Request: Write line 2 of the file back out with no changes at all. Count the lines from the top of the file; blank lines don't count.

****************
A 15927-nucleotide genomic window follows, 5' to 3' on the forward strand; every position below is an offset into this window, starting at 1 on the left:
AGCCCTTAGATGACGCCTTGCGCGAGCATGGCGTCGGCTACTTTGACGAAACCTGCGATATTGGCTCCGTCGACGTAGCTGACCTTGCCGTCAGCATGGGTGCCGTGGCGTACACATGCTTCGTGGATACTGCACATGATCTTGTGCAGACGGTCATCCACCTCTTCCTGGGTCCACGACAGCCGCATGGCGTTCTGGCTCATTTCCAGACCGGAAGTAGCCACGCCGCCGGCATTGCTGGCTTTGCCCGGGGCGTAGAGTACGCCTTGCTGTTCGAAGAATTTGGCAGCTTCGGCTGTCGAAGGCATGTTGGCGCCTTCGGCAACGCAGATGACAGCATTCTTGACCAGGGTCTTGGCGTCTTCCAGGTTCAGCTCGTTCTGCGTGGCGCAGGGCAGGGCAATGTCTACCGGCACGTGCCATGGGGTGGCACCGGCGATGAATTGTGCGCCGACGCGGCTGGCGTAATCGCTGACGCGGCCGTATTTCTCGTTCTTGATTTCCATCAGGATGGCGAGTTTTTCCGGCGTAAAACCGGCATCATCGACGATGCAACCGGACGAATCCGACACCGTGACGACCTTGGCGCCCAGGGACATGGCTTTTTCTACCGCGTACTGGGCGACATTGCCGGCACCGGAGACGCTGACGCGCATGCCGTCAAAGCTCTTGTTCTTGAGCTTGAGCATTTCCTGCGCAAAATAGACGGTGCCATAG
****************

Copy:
AGCCCTTAGATGACGCCTTGCGCGAGCATGGCGTCGGCTACTTTGACGAAACCTGCGATATTGGCTCCGTCGACGTAGCTGACCTTGCCGTCAGCATGGGTGCCGTGGCGTACACATGCTTCGTGGATACTGCACATGATCTTGTGCAGACGGTCATCCACCTCTTCCTGGGTCCACGACAGCCGCATGGCGTTCTGGCTCATTTCCAGACCGGAAGTAGCCACGCCGCCGGCATTGCTGGCTTTGCCCGGGGCGTAGAGTACGCCTTGCTGTTCGAAGAATTTGGCAGCTTCGGCTGTCGAAGGCATGTTGGCGCCTTCGGCAACGCAGATGACAGCATTCTTGACCAGGGTCTTGGCGTCTTCCAGGTTCAGCTCGTTCTGCGTGGCGCAGGGCAGGGCAATGTCTACCGGCACGTGCCATGGGGTGGCACCGGCGATGAATTGTGCGCCGACGCGGCTGGCGTAATCGCTGACGCGGCCGTATTTCTCGTTCTTGATTTCCATCAGGATGGCGAGTTTTTCCGGCGTAAAACCGGCATCATCGACGATGCAACCGGACGAATCCGACACCGTGACGACCTTGGCGCCCAGGGACATGGCTTTTTCTACCGCGTACTGGGCGACATTGCCGGCACCGGAGACGCTGACGCGCATGCCGTCAAAGCTCTTGTTCTTGAGCTTGAGCATTTCCTGCGCAAAATAGACGGTGCCATAG